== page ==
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“Appreciating our children as they


are is one way to keep our hearts open,” says Stiffelman.


Focus on the Good When Barbara Unell, a parent educator and author of Discipline With Love and Limits: Calm, Practical Solutions to the 43 Most Common Childhood Behavior Problems, birthed twins, she was initially daunted by the work of caring for them. Ten she began simplifying by focusing on the “wow” factors. “Being a parent speaks to the core of our


humanity. Experiencing the growth and development of a human being is miracu- lous. I started looking at parenting through that lens,” says Unell, who lives in the Leawood, Kansas, area. Asha Dornfest, of Portland, Oregon,


a podcaster, co-author of Minimalist Parenting: Enjoy Modern Family Life More by Doing Less and mother of two, relates, “I paid more attention to my values and my family’s unique needs and was less influ- enced by parenting experts, social pressures and well-meaning peers.” Dornfest explored her own values by


asking, “What did I learn from my par- ents?” and, “How do I want my family to be different?” She also practiced trusting her intuition. “Even when I’m not certain I’m right, I know I love my children, I’m doing my best, and I’ll make adjustments if necessary,” she says.


Create Rhythm and Rituals Rhythmic activities ease the anxiety of fam- ily transitions and furnish warm solidarity, consistency and connectedness. “Increasing the predictability of meals, bedtime and other rituals also improves family life,” says Davina Muse, a mental health counselor and mother of two from Great Barrington, Massachusetts. Muse serves as train-


ing director for Simplicity Parenting, a program based on Kim John Payne’s book Simplicity Parenting: Using the Extraordinary Power of Less to Raise Calmer, Happier, and More Secure Kids that of- fers a connective ritual families can merge with mealtimes. Each person describes a “rose” (one good thing from the day) or a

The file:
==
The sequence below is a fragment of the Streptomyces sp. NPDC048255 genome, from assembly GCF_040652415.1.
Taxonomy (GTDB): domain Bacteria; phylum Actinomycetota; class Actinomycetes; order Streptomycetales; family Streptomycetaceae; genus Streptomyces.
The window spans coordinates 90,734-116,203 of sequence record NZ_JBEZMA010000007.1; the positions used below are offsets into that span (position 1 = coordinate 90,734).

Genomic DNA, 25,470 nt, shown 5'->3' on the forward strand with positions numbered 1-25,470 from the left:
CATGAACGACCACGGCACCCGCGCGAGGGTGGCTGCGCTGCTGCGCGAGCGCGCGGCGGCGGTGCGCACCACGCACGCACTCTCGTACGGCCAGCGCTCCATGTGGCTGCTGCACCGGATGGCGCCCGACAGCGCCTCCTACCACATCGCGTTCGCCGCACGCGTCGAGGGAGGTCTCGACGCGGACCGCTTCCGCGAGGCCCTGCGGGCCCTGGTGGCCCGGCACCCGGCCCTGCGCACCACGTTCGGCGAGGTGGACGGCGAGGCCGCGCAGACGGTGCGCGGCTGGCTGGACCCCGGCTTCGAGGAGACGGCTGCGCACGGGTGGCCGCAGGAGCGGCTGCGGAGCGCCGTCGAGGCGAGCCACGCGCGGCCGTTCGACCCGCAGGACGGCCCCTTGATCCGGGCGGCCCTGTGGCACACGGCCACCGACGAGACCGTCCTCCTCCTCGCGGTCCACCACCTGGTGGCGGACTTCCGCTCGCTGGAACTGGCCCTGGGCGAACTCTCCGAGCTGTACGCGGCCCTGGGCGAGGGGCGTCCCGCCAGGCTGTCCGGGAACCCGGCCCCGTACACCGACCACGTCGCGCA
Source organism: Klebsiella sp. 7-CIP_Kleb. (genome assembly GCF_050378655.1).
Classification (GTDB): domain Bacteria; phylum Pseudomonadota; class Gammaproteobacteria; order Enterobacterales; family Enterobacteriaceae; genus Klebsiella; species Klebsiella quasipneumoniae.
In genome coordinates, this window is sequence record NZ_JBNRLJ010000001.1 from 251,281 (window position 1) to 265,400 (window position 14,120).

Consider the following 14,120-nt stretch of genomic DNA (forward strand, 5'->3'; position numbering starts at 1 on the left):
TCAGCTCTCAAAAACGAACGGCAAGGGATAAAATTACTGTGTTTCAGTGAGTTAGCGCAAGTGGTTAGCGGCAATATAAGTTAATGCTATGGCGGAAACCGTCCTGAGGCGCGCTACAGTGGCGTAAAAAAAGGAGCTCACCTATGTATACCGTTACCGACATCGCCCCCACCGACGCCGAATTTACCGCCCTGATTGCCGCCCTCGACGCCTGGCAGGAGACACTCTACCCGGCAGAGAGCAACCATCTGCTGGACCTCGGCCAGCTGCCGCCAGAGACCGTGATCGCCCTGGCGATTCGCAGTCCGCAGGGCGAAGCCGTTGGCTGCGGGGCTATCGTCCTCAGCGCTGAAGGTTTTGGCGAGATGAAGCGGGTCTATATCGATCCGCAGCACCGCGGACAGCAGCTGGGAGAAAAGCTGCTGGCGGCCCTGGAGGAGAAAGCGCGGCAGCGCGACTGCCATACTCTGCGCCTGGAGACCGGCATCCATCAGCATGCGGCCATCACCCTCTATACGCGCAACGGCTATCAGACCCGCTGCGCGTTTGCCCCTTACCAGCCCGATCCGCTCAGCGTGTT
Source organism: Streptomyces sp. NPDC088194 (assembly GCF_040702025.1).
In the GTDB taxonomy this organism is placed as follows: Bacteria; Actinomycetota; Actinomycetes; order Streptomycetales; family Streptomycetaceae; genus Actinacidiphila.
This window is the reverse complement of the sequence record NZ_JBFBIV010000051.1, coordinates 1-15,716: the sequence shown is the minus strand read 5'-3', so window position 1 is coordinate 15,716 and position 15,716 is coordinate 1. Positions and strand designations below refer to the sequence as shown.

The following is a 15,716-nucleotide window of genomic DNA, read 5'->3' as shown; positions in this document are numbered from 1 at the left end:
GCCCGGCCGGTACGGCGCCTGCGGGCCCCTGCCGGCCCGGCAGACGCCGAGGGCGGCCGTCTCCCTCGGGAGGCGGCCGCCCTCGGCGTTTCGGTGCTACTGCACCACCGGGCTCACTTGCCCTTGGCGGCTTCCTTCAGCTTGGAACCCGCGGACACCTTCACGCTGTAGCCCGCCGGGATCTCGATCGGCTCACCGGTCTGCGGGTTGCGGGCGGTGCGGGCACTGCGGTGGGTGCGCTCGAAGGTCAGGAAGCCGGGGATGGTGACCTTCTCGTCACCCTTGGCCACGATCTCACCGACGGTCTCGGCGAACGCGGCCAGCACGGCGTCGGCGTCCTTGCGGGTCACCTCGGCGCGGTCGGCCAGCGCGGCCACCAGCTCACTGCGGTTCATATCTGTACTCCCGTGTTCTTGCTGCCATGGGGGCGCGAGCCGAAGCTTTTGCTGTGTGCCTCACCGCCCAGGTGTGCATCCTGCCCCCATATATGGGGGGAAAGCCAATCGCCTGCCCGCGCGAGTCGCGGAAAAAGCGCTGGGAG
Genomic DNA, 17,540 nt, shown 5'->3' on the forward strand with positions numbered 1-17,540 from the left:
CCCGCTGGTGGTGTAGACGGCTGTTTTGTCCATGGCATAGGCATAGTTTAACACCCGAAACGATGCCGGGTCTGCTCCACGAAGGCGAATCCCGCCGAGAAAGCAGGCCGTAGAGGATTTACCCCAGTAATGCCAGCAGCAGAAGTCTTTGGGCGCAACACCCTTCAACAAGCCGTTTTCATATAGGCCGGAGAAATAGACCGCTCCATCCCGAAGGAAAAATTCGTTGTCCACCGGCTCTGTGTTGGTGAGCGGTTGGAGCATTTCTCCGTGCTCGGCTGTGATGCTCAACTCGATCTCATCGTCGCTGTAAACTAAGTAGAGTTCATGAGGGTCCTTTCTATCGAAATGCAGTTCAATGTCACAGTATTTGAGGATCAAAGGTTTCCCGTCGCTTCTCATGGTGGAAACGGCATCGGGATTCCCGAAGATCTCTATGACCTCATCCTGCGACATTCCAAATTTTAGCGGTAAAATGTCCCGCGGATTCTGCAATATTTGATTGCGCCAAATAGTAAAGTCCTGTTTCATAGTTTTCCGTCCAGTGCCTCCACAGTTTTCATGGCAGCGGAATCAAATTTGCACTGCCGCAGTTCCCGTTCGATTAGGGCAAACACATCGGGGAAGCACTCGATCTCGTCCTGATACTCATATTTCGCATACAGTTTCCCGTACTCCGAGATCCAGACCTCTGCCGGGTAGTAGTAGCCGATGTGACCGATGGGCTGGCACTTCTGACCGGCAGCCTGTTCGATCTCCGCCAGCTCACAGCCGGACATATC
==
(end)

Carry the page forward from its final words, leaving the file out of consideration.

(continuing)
“thorn” (one challenging thing) and a “bud” (one thing they’re anticipating). Such sharing builds a family


connection and helps kids discuss difficult issues, notes Muse. Also,


“Describing the bud liſts everyone’s mood.” Every Friday evening, the Dorn-


fests share a Sabbath dinner, a low- key way for them to gather and talk. “Tis ritual adds a rhythm to our week and anchors us,” says Dornfest.


Elect De-Stress Over Distress Everyone can sometimes become over-scheduled and overwhelmed; a balance between scheduled time and downtime is necessary to well-being. In her daily check- in, Dornfest confers with herself and her husband, inquiring, “How are things going? Are they too hectic? Is our schedule energiz- ing or draining?” She advises, “When I feel like I’m


riding a runaway train, I slow down. Tere seem to be so many ‘shoulds’ in parenting; we instead need to discover what our family loves.” Before enlisting a child for an activity, Dornfest suggests we ask why it’s important: Are you making up for your own missed opportuni- ties as a child? Are you worried your


child will miss out? Do you equate these lessons with being a good and caring parent? Parenting is more than checking


off lists and tasks. It’s about being connected with children. Build in playtime, roughhousing, chase each other around the yard, toss balloons or balls together, blow bubbles and welcome opportuni- ties for laughter.


Soothing Quiet Time Children that act out or withdraw may not have enough downtime.


• Serving patients and their families with restorative care using tooth-colored dental materials


• Providing dental treatment for medically-compromised patients and those with allergies and chemical sensitivities


• Offering initial exams, consultations, second opinion evaluations, and collaboration with patients’ health care providers


MICHAEL D. FLEMING, DDS, PA JOHANNA LERZUNDY, DDS


1858 Hillandale Road Ste 200 • Durham, NC 27705 919-471-1064 • www.drmichaelfleming.com


28 NA Triangle www.natriangle.com


michaeljung/Shutterstock.com


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